Maybe it is just coincidence that “aguila” means “eagle” in Spanish, but when a Steller’s sea eagle from Woodland Park Zoo needed specialized surgery for a fractured bone, Dr. Alexander Aguila of the Animal Surgical Clinic of Seattle was ready!
On March 23rd, Dr. Darin Collins, Woodland Park Zoo Director of Animal Health, contacted the surgeons at Animal Surgical Clinic of Seattle regarding a potential fracture repair on the right wing of a Steller’s sea eagle named Natasha. Exhibited in the award-winning Northern Trail exhibit at the zoo, Natasha is the female of a breeding pair acquired in 2010. Steller’s sea eagles are among the largest and heaviest of the raptor family, and Natasha weighs in at 13 pounds with a wing-span of over 6 feet!
On the morning of March 22, Natasha (pictured in the background above) was found on the ground of her zoo enclosure. She appeared to be having difficulty maintaining her balance and was holding her wing lower than normal. Zookeepers quickly alerted the zoo’s veterinary staff of their observations, and preparations were made for a physical examination.
Natasha had come to Woodland Park Zoo with an existing right wing abnormality from a previous injury sustained several years ago, and had been living quite successfully with her disability. She was navigating her zoo enclosure with minimal difficulty given her limited flight capability and mostly moved from branch to branch with short flights. Speculation was that this new injury could have been the result of Natasha falling from a higher branch.
After examining the eagle and taking X-ray films at the zoo’s Animal Health Complex, Dr. Collins determined that she had fractured her humerus (equivalent to the human upper arm bone) and would require specialized surgery. Natasha was given fluids and pain medications and stabilized overnight while appropriate preparations were made to transport her to Animal Surgical Clinic of Seattle.
Upon receiving the news of the injury, ASCS board-certified surgeon Dr. Alexander Aguila swung into action. He and Dr. Collins collaborated with Dr. Ricardo de Matos, an avian specialist at the Cornell University College of Veterinary Medicine, to form a plan of action that involved placing an external fixator system to stabilize the fracture during the healing period.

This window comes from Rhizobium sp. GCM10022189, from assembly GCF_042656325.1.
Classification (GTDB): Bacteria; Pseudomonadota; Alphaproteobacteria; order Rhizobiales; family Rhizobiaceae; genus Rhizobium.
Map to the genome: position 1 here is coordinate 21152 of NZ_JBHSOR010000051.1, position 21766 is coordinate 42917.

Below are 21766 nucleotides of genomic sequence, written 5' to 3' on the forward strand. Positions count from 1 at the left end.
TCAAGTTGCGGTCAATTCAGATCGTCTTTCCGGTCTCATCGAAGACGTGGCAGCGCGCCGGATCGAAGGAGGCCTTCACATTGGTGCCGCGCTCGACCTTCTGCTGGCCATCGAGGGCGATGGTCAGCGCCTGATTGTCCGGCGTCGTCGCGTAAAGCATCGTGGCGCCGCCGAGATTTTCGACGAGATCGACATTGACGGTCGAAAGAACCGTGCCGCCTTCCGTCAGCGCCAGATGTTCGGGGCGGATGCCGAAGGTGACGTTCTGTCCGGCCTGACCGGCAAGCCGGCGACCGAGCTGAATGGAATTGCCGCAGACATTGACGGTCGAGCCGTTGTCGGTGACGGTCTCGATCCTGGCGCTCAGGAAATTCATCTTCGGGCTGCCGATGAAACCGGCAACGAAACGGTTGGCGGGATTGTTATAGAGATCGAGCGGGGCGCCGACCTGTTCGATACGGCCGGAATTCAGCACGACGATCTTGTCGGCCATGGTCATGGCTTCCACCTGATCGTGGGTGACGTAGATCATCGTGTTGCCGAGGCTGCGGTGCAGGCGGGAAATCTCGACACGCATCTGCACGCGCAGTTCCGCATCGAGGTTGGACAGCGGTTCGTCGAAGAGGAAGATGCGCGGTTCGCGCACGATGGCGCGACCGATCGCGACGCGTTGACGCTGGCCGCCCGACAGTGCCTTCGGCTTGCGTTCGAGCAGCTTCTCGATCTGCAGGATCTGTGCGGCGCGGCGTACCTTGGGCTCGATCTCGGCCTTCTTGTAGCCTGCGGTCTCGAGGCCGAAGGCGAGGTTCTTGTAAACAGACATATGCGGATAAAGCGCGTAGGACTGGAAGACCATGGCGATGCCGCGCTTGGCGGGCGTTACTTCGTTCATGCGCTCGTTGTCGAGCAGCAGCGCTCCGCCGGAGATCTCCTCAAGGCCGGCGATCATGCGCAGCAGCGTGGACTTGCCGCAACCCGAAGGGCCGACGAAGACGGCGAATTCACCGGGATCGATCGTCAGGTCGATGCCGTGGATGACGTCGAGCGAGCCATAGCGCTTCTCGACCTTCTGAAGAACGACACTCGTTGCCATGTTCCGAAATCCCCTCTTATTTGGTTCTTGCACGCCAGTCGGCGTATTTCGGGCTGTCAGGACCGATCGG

Thanks to the knowledgeable zoo staff, Natasha’s transport to ASCS and her subsequent anesthesia went very smoothly. Zoo and ASCS veterinary technicians worked side-by-side to place a breathing tube and IV catheter, as well as probes for monitoring vital signs. The surgical site was cleaned and Natasha was moved into the OR for her procedure.
Dr. Aguila worked alongside another ASCS board-certified surgeon, Dr. Russell Bennett, to place the external fixator, with the help of surgical assistant, Dr. Cristina Flamini. Anesthesia and vital signs were monitored constantly by Dr. Collins, and in just over an hour, the surgery was complete. Post-op X-ray films showed good positioning of the fixator and Natasha was removed from anesthesia. After placing a leather hood over her eyes and wrapping her securely, zoo staff transported her back to their Animal Health Complex, where her recovery continued uneventfully.
Natasha is doing very well now and her open wounds are beginning to close. Recheck X-rays are due at three weeks post-op to verify progress of healing, and again at six weeks to ensure completion of healing before removing the external fixator. The zoo vet and keeper staff members are keeping a close eye on her, and we expect an excellent outcome!
Thanks to the collaborative efforts between Woodland Park Zoo and Animal Surgical Clinic of Seattle, zoo-goers can continue to be inspired by this majestic conservation ambassador for the Steller’s sea eagle species.
Photos: Sea eagles at Woodland Park Zoo by Ryan Hawk/Woodland Park Zoo, Surgery photos courtesy of Animal Surgical Clinic of Seattle.
This blog post originally appeared on the Animal Surgical Clinic of Seattle website.